• Image result for DSM-V
    • Approximately every ten years, mental health professionals hold a large meeting to discuss updates
    • Diagnosis:What mental illness one is labeled as having
    • Prognosis: a prediction of how functional one will be in the future
    • Treatment-resistant: a specific number of medications, based on illness, that have not significantly been effective at treating it
    • Augmentation: a fancy work for adding another medication to an existing one, for greater efficacy in treatment
  • FDA: The Food and Drug Administration of the United States of America
    • The FDA approves all medicinal chemicals for a specific illness
      • Called an “indication”
    • If the medication hasn’t been approved for mental health use by the FDA, it cannot be prescribed, or only very rarely, for mental illness
    • Off-label: a drug used to treat an illness that it’s not officially licensed to treat
      • Some medications get prescribed much more often for off-label use
        • An extreme example: gabapentin
    • The medication approval process is quite extensive, both in terms of time, and money

  • Classification of drug legality
    • This is gone over more comprehensively in The Five Legal Divisions of Recreational Drugs
    • Schedule I: “no currently accepted medical use and a high potential for abuse”
      • Very difficult, or impossible, to conduct studies on
      • Questionably contains some potentially medicinal hallucinogens (LSD, psilocybin)
    • Schedule II: ” high potential for abuse, with use potentially leading to severe psychological or physical dependence”
    • Schedule III: “a moderate to low potential for physical and psychological dependence”
    • Schedule IV: “a low potential for abuse and low risk of dependence”
    • Schedule V: “lower potential for abuse than Schedule IV and consist of preparations containing limited quantities of certain narcotics”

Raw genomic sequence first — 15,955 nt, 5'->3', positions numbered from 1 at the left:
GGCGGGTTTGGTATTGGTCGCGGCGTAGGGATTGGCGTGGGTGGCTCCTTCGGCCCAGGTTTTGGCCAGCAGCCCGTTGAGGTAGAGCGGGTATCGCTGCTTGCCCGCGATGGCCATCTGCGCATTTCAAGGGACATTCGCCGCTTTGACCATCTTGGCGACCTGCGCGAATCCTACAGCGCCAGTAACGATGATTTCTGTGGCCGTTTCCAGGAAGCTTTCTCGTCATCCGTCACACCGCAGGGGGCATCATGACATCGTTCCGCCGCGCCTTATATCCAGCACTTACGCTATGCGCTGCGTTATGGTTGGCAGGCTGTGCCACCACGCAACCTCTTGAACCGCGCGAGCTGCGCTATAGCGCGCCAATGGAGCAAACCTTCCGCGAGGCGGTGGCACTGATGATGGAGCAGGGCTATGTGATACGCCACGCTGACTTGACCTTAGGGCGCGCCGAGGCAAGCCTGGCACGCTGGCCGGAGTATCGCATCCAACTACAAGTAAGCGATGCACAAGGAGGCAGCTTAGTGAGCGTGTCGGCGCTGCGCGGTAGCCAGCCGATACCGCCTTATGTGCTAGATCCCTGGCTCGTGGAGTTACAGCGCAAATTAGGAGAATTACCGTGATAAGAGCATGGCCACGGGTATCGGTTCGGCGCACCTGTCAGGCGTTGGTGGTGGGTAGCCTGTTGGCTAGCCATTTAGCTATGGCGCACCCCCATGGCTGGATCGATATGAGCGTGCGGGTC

• Non-controlled substances
    • Prescription-only: similar to scheduled substances in that they are only intended for one person, must be prescribed by a doctor, and have to be purchased at a pharmacy
      • However, they are significantly less dangerous than scheduled substances
    • Over the counter (OTC): can be bought off of shelves without doctor’s prescription
    • Age-restricted: one doesn’t need a prescription, but they must be over a certain age in order to purchase and/or use the substance, as it can be dangerous
      • Some cough and cold medicines
      • Alcohol and tobacco
    • Unregulated
      • Various “nootropics”
      • It can be difficult or impossible to know about purity
    • Generally recognized as safe (GRAS)
      • Green tea

Sources: Dr. Kevin Davis, Dr. Theodore Papperman, Stahl’s Essential Psychopharmacology, Ben Komor, http://www.healthline.com, https://www.dea.gov, http://www.fda.gov, http://americanaddictioncenters.org, Dr. Paul Povinelli, http://sphweb.bumc.bu.edu/otlt/MPH-Modules/HPM/AmericanHealthCare_Paying/AmericanHealthCare_Paying4.html, https://www.zencare.co/mental-health-insurance-guide/, https://www.slideshare.net/BarbaraONeill/aafcs-2015-2-workshophealth-insurance-terminology-and-technology-tools0615, https://www.woosterhospital.org/services/behavioral-health-services, https://www.psychiatry.org/psychiatrists/practice/dsm